Filter with normal distribution of weights.
scalar_grid (pint.Quantity) – Some n-dimensional scalar grid. If more than two axes, smoothing
is only done across the last two.
n (int) – Degree of filtering
pint.Quantity – The filtered 2D scalar grid
This function is a close replication of the GEMPAK function GWFS,
but is not identical. The following notes are incorporated from
the GEMPAK source code:
This function smoothes a scalar grid using a moving average
low-pass filter whose weights are determined by the normal
(Gaussian) probability distribution function for two dimensions.
The weight given to any grid point within the area covered by the
moving average for a target grid point is proportional to:
where D is the distance from that point to the target point divided
by the standard deviation of the normal distribution. The value of
the standard deviation is determined by the degree of filtering
requested. The degree of filtering is specified by an integer.
This integer is the number of grid increments from crest to crest
of the wave for which the theoretical response is 1/e = .3679. If
the grid increment is called delta_x, and the value of this integer
is represented by N, then the theoretical filter response function
value for the N * delta_x wave will be 1/e. The actual response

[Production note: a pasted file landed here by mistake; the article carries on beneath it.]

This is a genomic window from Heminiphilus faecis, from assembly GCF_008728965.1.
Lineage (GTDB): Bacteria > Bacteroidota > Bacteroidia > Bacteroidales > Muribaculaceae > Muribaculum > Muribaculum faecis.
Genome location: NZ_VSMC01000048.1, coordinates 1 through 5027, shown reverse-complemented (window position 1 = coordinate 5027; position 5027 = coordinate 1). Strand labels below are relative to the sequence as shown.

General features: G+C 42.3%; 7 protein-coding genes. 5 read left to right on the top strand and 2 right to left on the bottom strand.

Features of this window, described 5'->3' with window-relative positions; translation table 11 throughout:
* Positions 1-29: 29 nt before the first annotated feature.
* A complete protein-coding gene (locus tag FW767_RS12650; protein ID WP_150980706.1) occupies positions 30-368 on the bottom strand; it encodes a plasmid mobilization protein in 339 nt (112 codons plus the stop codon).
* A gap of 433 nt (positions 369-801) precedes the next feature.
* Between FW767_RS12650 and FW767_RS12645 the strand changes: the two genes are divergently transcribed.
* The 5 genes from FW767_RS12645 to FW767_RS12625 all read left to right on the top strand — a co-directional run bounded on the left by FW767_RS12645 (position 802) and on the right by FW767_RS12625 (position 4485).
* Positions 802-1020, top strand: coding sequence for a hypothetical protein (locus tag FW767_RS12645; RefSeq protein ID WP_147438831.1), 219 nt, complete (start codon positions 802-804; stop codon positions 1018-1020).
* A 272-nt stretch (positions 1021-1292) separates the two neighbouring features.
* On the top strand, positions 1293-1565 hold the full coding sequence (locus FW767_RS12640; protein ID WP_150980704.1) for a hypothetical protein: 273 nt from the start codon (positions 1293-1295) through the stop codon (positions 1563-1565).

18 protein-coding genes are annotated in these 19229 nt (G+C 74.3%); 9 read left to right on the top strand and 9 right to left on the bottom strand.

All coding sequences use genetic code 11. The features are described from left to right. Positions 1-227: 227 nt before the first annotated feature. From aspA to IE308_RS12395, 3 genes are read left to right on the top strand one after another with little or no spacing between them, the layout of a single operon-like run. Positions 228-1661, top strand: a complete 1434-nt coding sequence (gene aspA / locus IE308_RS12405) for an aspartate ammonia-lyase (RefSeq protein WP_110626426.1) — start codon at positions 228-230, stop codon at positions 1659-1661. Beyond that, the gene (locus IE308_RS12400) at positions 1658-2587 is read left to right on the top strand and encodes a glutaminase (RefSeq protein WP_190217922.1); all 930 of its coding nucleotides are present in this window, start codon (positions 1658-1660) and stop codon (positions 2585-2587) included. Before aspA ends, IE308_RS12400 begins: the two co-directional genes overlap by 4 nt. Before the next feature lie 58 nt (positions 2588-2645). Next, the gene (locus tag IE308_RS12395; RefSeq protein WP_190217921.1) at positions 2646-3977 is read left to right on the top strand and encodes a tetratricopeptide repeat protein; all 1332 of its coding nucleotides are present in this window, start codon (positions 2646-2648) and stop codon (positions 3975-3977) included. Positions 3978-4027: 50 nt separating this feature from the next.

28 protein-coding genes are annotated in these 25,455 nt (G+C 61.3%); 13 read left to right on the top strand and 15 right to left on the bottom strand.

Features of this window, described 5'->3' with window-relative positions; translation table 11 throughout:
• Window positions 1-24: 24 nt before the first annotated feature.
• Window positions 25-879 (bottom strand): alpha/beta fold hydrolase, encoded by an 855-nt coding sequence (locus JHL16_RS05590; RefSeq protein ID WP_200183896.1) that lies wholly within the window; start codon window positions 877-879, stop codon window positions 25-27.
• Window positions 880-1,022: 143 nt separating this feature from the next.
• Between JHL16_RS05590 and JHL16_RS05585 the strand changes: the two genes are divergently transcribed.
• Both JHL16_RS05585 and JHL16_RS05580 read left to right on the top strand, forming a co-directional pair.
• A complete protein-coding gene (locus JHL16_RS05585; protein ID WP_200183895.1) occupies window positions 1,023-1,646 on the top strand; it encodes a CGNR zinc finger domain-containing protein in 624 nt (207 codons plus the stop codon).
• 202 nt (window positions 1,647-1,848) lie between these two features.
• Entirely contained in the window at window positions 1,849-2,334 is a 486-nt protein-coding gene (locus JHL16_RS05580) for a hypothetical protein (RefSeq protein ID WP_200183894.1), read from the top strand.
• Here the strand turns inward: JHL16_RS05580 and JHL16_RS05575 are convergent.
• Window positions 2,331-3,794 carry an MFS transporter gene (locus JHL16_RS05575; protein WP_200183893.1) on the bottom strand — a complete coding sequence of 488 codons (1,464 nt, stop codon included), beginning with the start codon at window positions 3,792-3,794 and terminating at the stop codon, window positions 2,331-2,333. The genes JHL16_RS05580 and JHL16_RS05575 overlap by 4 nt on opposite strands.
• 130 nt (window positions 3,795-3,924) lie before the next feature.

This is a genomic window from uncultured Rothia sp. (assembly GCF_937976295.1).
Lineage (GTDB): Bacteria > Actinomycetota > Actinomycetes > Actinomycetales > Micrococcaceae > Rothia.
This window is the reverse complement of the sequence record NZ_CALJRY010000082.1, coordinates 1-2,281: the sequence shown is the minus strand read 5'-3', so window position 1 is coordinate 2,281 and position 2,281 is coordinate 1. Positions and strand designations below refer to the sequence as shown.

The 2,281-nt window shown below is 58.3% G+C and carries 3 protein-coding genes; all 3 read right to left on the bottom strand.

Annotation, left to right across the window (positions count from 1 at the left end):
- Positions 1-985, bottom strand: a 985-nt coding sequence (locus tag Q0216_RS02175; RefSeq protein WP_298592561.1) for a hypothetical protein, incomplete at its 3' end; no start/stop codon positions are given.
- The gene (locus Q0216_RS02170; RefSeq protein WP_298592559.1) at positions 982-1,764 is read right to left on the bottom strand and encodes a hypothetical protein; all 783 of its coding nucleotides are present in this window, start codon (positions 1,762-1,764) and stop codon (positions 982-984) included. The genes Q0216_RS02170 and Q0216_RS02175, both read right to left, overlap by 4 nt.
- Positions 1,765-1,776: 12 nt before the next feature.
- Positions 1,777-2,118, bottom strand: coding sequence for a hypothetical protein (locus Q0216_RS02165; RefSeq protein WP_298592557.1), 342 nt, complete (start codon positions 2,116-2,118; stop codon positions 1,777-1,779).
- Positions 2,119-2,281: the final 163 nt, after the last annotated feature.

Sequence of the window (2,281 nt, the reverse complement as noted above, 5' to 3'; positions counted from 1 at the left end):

function will be greater than the theoretical value.
The larger N is, the more severe the filtering will be, because the
response function for all wavelengths shorter than N * delta_x
will be less than 1/e. Furthermore, as N is increased, the slope
of the filter response function becomes more shallow; so, the
response at all wavelengths decreases, but the amount of decrease
lessens with increasing wavelength. (The theoretical response
function can be obtained easily–it is the Fourier transform of the
weight function described above.)
The area of the patch covered by the moving average varies with N.
As N gets bigger, the smoothing gets stronger, and weight values
farther from the target grid point are larger because the standard
deviation of the normal distribution is bigger. Thus, increasing
N has the effect of expanding the moving average window as well as
changing the values of weights. The patch is a square covering all
points whose weight values are within two standard deviations of the
mean of the two dimensional normal distribution.
The key difference between GEMPAK’s GWFS and this function is that,
in GEMPAK, the leftover weight values representing the fringe of the
distribution are applied to the target grid point. In this
function, the leftover weights are not used.
When this function is invoked, the first argument is the grid to be
smoothed, the second is the value of N as described above:
GWFS ( S, N )
GWFS ( S, N )
where N > 1. If N <= 1, N = 2 is assumed. For example, if N = 4,
then the 4 delta x wave length is passed with approximate response
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